Four new entries in our top 10 list and a definite shift from active to passive investing.
What a difference a month makes. The huge macroeconomic shock that is the coronavirus pandemic has notably altered our monthly most-bought investment funds list, with eight of the top 10 funds now being passive products, up from six in February.
Since our last monthly update, the UK has been put under lockdown, and the FTSE 100 index has experienced its worst quarter since 1987.
While the most-bought funds list, compiled with data from our parent company interactive investor, still contains firm favourites Fundsmith Equity and Vanguard LifeStrategy 80% Equity in the top two spots, respectively, four new entries in the line-up are all index tracker funds in the Investment Association’s UK All Companies sector.
Dip-buyers appear to have come out in force and are attempting to secure bargains through low-cost passive products following the coronavirus market sell-off. Entering the list in sixth place is the Vanguard FTSE UK All Share Index, with the HSBC FTSE 100 index, Fidelity Index UK and Vanguard FTSE 100 Index taking the eighth, ninth and tenth spots, respectively.
In keeping with the passive trend, the Vanguard LifeStrategy 100% Equity option has risen three places in the table, as investors with a long-term perspective attempt to take advantage of cheap prices. Meanwhile, the Vanguard LifeStrategy 60% Equity fund – the only faller in the table - slips one place to the fourth spot, although US leviathan Vanguard can still boast an impressive total of six funds in the most-bought list.
The Vanguard US Equity tracker has experienced a surge in demand, jumping two places to fifth place. Last week, President Donald Trump agreed a $2 trillion stimulus package – the largest in US history – to safeguard the country’s economy from the virus.
Ever a favourite among investors, Lindsell Train Global Equity, with its strategy of buying quality companies for the long term, has climbed one spot to seventh place. Along with Fundsmith Equity, it is one of only two actively managed funds in our list.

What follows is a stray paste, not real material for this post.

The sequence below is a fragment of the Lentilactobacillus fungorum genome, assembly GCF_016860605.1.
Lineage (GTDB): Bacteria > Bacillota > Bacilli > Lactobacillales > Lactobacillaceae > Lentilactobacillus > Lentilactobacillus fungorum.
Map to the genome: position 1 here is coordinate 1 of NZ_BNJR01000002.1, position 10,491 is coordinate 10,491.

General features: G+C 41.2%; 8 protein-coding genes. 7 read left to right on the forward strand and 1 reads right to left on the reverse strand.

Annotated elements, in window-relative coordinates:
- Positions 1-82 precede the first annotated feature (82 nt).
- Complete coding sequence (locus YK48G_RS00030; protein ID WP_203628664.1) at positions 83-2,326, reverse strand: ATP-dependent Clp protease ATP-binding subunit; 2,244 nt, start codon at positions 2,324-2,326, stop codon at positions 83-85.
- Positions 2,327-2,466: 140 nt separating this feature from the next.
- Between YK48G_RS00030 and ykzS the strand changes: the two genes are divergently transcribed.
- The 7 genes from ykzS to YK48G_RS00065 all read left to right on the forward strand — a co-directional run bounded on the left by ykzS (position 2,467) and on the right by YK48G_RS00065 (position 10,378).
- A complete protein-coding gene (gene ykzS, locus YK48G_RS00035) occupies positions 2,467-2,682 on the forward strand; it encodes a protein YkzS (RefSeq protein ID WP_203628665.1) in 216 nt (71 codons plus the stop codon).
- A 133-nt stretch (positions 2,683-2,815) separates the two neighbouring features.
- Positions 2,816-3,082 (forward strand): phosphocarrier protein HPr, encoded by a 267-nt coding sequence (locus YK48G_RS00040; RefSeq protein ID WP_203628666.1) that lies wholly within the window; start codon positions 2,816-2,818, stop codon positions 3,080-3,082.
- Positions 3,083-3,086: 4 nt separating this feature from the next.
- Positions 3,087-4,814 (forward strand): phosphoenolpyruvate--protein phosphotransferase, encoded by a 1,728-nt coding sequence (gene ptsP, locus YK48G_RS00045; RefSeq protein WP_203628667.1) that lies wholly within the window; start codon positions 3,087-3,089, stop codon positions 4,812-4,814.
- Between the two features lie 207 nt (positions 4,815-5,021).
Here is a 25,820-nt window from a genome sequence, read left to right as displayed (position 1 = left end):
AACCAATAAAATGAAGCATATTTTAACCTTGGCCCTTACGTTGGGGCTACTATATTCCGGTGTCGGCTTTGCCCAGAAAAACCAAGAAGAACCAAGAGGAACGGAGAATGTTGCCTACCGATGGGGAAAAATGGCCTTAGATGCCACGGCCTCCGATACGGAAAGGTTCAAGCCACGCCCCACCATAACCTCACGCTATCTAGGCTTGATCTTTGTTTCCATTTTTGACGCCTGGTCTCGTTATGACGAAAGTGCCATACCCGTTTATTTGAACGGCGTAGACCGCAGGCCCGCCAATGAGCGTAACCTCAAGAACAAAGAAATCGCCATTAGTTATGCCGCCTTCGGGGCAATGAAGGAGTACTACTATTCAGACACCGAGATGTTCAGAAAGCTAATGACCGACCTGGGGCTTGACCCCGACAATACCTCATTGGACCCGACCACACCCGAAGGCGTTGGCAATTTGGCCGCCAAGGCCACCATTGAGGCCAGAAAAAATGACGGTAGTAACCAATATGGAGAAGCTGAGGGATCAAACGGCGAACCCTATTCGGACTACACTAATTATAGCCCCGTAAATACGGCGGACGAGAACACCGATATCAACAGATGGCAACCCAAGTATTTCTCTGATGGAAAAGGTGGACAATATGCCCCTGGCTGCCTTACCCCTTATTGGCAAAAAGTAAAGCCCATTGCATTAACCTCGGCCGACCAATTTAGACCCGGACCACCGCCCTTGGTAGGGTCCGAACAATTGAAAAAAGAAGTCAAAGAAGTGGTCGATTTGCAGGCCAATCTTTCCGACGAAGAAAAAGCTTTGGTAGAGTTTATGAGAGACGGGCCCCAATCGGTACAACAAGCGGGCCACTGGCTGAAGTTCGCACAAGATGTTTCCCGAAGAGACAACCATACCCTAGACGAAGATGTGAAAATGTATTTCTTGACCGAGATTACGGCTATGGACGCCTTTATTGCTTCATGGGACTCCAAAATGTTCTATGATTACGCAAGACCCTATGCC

The active funds that have exited the top 10 since February are Baillie Gifford American, previously in the fourth spot, and AXA Framlington Global Technology, previously ranked ninth.
Part of the appeal of passive funds is their low cost and simplicity. Investors who buy a passive fund opt to simply “buy the market” and their returns will mirror how the index performs, minus fees.
In contrast, with active funds, investors are buying on the hope of outperformance. While there are funds that have earned their stripes in delivering plenty of value to investors, the reality is that there are far more duds than gems. Investors need to have their wits about them and seek out the superior options. One useful starting point is Money Observer’s Rated Funds list, which highlights best-in-class active funds, as well as passive options.
|Rank||Fund||IA sector||Change since
| 1-year return
to April 1 (%)
|1||Fundsmith Equity||Global||no change||1.6||34.1|
|2||Vanguard LifeStrategy 80% Equity||Mixed Investment 40%-85% Shares||no change||-6.1||3.1|
|3||Vanguard LifeStrategy 100% Equity||Global||+3||-9||0.9|
|4||Vanguard LifeStrategy 60% Equity||Mixed Investment 40%-85% Shares||-1||-3.1||5.2|
|5||Vanguard US Equity Index||North America||+2||-4||12.4|
|6||Vanguard FTSE UK All Share Index||UK All Companies||New entry||-19.8||-14.1|
|7||Lindsell Train Global Equity||Global||+1||-3.6||39|
|8||HSBC FTSE 100 index C Acc||UK All Companies||New entry||-18.8||-13.5|
|9||Fidelity Index UK Fund P Acc||UK All Companies||New entry||-18.6||-13.2|
|10||Vanguard FTSE 100 Index Unit Trust A||UK All Companies||New entry||-19.8||-13.8|